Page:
When the manger is full. The manger plays an important role in the Nativity story. Because of archeological and historical research, we now understand that the quaint, baby-crib images and Christmas decor remain inadequate depictions of the manger in the Gospel narrative (Luke 2:7). The manger was the eating place for animals, a place for nourishment that was typically fashioned out of stone. In first century Palestinian homes, the lower-level space was reserved for the animals that would eat from the manger, while the family ordinarily lived in the space on the half-floor above. Some homes had a guest room and it was this room that was not available to Mary and Joseph. The text reads,
"And she gave birth to her firstborn son and wrapped him in bands of cloth, and laid him in a manger (Greek phatne: feeding trough) because there was no place for them in the inn (Greek katalyma: guest room, hostel). Luke 2:7
What was in Jesus' manger? Likely it had food remnants in it. It was likely a well-used manger, which of course, was no place for an infant. But that manger offered a resource of provision and safety. It was an apt metaphor for the Bread of Life and Lamb of God who was placed in that manger and who would later feed the world; offering his body for the remission of sins (Matthew 26:28).
A manger must be filled to provide resources to serve its best purpose. In fact, it is only a well-used, even if a bit messy, manger that signifies that is is actually delivering provisions. (Interestingly, the familiar English word manse is derived from the same root meaning of manger, as a place of provision. In this narrow, but to Presbyterians familiar term as a pastor's home.
When the manger is empty. Proverbs 14:4 is another reference in Scripture that depends on the familiar and powerful meaning of manger as an essential appliance of agricultural living. This time, however, the image is of an empty manger.
Where no oxen are, the manger is clean; But much increase comes by the strength of an ox.
While narrative is absent in most of the Proverbs, the word-pictures employed can tell a story nonetheless. Take Proverbs 14:4a.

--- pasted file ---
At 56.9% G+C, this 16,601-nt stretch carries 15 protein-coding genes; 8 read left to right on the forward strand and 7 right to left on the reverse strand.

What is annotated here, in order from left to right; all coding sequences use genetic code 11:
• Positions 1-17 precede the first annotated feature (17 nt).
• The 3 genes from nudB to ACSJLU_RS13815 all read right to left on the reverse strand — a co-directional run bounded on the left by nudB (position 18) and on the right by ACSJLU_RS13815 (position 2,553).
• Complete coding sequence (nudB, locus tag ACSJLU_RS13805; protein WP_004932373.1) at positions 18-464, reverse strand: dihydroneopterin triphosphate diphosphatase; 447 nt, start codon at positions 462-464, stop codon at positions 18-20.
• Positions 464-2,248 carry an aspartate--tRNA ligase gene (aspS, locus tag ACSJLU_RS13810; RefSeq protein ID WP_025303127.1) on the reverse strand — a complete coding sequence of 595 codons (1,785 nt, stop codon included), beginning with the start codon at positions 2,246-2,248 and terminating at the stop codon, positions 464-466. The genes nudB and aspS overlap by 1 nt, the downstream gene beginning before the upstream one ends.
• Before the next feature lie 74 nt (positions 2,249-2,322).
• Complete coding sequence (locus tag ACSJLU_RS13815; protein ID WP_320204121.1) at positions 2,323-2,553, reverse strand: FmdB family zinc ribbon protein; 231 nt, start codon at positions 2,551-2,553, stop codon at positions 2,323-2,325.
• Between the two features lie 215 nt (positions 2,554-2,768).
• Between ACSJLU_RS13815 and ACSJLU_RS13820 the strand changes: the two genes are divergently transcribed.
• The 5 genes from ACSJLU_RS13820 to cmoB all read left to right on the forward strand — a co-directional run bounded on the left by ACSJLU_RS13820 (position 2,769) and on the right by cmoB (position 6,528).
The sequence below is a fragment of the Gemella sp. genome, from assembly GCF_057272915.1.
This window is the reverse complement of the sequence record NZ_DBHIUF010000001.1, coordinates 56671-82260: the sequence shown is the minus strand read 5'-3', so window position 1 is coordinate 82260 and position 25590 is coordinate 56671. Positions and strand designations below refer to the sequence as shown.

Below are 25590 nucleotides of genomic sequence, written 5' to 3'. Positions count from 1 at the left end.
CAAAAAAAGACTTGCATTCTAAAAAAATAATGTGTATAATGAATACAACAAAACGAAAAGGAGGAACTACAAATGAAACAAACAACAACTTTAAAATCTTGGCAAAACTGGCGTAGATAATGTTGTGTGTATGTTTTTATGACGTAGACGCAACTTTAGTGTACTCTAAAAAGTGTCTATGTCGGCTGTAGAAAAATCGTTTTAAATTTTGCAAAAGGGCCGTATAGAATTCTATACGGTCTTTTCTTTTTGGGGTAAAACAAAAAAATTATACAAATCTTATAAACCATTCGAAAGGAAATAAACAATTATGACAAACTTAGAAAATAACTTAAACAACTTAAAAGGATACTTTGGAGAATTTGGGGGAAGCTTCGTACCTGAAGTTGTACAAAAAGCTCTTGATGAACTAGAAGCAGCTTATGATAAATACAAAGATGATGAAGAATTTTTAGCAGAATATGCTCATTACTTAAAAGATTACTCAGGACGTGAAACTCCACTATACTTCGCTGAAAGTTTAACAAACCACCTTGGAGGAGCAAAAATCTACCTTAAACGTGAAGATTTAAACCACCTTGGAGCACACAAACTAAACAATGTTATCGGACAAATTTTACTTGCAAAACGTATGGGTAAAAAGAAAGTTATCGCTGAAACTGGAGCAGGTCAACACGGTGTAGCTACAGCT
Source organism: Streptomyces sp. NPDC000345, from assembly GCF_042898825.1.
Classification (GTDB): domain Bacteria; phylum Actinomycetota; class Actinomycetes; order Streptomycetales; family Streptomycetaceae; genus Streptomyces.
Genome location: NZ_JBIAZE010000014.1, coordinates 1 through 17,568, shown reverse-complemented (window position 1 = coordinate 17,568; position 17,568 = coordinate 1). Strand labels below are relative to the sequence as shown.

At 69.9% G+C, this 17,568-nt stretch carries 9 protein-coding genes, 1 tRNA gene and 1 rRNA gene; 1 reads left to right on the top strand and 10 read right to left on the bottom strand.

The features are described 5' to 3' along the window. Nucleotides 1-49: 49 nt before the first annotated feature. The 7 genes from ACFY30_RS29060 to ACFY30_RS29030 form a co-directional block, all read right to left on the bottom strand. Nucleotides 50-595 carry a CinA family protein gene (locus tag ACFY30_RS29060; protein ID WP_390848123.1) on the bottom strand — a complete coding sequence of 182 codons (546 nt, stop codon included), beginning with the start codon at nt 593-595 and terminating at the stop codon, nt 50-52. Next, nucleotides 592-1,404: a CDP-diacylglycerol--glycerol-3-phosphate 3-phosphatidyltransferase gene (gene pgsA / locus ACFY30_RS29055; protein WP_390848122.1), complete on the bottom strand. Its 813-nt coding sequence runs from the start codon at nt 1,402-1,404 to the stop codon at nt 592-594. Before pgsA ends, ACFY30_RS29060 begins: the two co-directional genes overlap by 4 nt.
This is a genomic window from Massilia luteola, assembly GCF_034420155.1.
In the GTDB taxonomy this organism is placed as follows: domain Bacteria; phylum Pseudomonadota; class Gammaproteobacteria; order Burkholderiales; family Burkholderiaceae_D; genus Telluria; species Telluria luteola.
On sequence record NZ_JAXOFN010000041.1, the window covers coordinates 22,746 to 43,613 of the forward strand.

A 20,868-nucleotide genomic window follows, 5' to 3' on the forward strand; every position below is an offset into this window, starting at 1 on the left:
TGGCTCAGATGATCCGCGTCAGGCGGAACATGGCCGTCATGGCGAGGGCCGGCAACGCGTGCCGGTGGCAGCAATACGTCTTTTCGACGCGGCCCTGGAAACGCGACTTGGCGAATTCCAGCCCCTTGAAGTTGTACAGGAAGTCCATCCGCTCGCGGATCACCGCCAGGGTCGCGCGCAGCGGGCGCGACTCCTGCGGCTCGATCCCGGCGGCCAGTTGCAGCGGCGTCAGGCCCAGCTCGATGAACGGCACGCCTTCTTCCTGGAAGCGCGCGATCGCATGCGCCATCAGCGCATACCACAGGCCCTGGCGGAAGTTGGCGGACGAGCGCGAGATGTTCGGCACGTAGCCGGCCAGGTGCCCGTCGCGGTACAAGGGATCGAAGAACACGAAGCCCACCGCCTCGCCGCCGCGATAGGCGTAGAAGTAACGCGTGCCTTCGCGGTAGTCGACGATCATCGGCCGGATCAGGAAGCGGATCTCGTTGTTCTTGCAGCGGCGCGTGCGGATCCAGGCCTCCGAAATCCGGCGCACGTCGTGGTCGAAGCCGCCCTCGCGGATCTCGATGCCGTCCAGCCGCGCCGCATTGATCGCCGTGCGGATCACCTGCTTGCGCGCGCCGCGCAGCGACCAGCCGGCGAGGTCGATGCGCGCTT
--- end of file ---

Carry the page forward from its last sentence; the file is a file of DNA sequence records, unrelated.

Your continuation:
Where no oxen are, the manger is clean.
In this proverb the feeding trough is empty. Nice and clean. But if the trough is clean, it means it is unused, and if there are no animals enjoying the resources provided by the trough, then oxen are not being fed. And, if oxen are not being fed, then they are not pulling the plow in the field. If no oxen are pulling the plow in the field, there are no crops. If the field is not producing crops, then the people are not planting seed and have nothing to harvest. If there is no harvest, what will they eat?
The first part of the verse, in describing the empty manger, connected the empty manger with no food to eat. But the second line imagines an alternate future:
But much increase comes by the strength of an ox.
Imagine that you have a strong ox. If the ox is fed and cared for there must be a manger filled with food. Your use tools that are available to you, including the plow. Since you're using the tools, work is accomplished and that much increase described is realized in the strength of an ox.
The writer understands that a stall and manger are not designed to be museum pieces or showcase items. Instead, they are designed to be used to produce a harvest that feeds people who are achieving great things for God.
Immaculately clean mangers are not useful. Messy mangers show that work is being accomplished and people are being fed. This is also true of our churches.
We want our church buildings to bare the marks of usefulness. Messy churches due to use provide resources for the community and are more desirable than immaculately clean buildings that are clean and empty from disuse. We want kids running up and down the aisles disturbing the carpets. We want those pew rack hymnals and pencils to be missing, if they provided a blessing in their use. We really don't mind if a narthex resource table looks like a mess after a workshop service if many hands rummaged through the useful information found there. We want people to visit our website, ask questions and make suggestions for improvements. We want our phone to ring and we want the problem of amending our budget , especially increasing it, if it means we are accomplishing more good for God. We want our gathering places to be welcoming and hospitable, where people can be spiritually, mentally, and emotionally fed and equipped for world service. We want the challenge of cleaning up the mess after a youth meeting, or a community meal, or a worship service, because our churches are not museums and our leaders are not for display only.
Our opportunity as a staff is similar. We want to be challenged and our phones to ring. We enjoy the challenges of supporting pastors, sessions, and congregations as they work hard to do the work God has set before us.
We are in the feeding business and our mangers should be full, messy, and constantly improved, and even turned upside down occasionally if a better way is found to feed the Bread of Life, the Living Water, the Lamb of God, to our communities so deserving of a full spiritual meal and a life of abundance.
Our communities deserve to be places of hope. Our families should be confident in the safety of their children, individuals using their gifts in useful work, and our schools, shops, offices, and businesses thriving.
I wonder what new opportunities God has set before your community as we begin this season of Advent and Christmas leading us forward in 2015. What new opportunities and challenges do you see ahead?
As we work and serve together, let's ask God that our buildings and gathering places would get more and more messier, like a good manger, well stocked with resources, because it blesses all those who feed there.
Our communities deserve to be fed. May your manger be filled!